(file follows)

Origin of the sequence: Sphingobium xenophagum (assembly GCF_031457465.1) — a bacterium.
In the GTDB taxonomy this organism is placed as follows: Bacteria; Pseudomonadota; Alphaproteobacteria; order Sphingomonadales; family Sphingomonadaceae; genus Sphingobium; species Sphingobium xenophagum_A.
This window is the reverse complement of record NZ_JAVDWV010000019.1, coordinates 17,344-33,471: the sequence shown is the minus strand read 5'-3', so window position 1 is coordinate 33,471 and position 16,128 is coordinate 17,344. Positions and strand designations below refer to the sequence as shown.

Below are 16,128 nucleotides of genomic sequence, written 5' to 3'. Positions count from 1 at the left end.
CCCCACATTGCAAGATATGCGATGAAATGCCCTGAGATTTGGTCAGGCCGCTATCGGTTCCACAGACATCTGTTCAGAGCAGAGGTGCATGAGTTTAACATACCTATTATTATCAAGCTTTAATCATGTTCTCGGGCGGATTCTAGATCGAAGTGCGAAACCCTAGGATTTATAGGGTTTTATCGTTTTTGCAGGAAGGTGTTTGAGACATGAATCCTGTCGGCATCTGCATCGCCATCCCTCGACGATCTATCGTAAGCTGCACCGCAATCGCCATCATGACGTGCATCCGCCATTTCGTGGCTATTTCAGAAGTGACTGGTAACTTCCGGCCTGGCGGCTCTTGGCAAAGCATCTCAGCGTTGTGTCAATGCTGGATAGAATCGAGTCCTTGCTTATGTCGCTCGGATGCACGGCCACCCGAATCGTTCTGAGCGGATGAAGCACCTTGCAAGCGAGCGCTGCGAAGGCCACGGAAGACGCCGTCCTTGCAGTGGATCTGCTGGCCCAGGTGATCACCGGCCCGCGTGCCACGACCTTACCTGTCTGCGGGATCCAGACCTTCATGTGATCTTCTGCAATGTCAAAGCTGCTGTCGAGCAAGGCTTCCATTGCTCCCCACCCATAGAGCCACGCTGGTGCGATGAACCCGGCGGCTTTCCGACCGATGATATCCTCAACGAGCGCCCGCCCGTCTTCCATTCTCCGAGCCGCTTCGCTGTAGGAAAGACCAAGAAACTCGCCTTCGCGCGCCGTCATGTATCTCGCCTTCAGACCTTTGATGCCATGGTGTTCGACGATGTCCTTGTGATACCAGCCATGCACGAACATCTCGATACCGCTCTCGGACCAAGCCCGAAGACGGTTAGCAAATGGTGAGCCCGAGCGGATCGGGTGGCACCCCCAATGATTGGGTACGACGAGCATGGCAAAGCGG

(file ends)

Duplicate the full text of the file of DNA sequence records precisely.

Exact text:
Origin of the sequence: Sphingobium xenophagum (assembly GCF_031457465.1) — a bacterium.
In the GTDB taxonomy this organism is placed as follows: Bacteria; Pseudomonadota; Alphaproteobacteria; order Sphingomonadales; family Sphingomonadaceae; genus Sphingobium; species Sphingobium xenophagum_A.
This window is the reverse complement of record NZ_JAVDWV010000019.1, coordinates 17,344-33,471: the sequence shown is the minus strand read 5'-3', so window position 1 is coordinate 33,471 and position 16,128 is coordinate 17,344. Positions and strand designations below refer to the sequence as shown.

Below are 16,128 nucleotides of genomic sequence, written 5' to 3'. Positions count from 1 at the left end.
CCCCACATTGCAAGATATGCGATGAAATGCCCTGAGATTTGGTCAGGCCGCTATCGGTTCCACAGACATCTGTTCAGAGCAGAGGTGCATGAGTTTAACATACCTATTATTATCAAGCTTTAATCATGTTCTCGGGCGGATTCTAGATCGAAGTGCGAAACCCTAGGATTTATAGGGTTTTATCGTTTTTGCAGGAAGGTGTTTGAGACATGAATCCTGTCGGCATCTGCATCGCCATCCCTCGACGATCTATCGTAAGCTGCACCGCAATCGCCATCATGACGTGCATCCGCCATTTCGTGGCTATTTCAGAAGTGACTGGTAACTTCCGGCCTGGCGGCTCTTGGCAAAGCATCTCAGCGTTGTGTCAATGCTGGATAGAATCGAGTCCTTGCTTATGTCGCTCGGATGCACGGCCACCCGAATCGTTCTGAGCGGATGAAGCACCTTGCAAGCGAGCGCTGCGAAGGCCACGGAAGACGCCGTCCTTGCAGTGGATCTGCTGGCCCAGGTGATCACCGGCCCGCGTGCCACGACCTTACCTGTCTGCGGGATCCAGACCTTCATGTGATCTTCTGCAATGTCAAAGCTGCTGTCGAGCAAGGCTTCCATTGCTCCCCACCCATAGAGCCACGCTGGTGCGATGAACCCGGCGGCTTTCCGACCGATGATATCCTCAACGAGCGCCCGCCCGTCTTCCATTCTCCGAGCCGCTTCGCTGTAGGAAAGACCAAGAAACTCGCCTTCGCGCGCCGTCATGTATCTCGCCTTCAGACCTTTGATGCCATGGTGTTCGACGATGTCCTTGTGATACCAGCCATGCACGAACATCTCGATACCGCTCTCGGACCAAGCCCGAAGACGGTTAGCAAATGGTGAGCCCGAGCGGATCGGGTGGCACCCCCAATGATTGGGTACGACGAGCATGGCAAAGCGG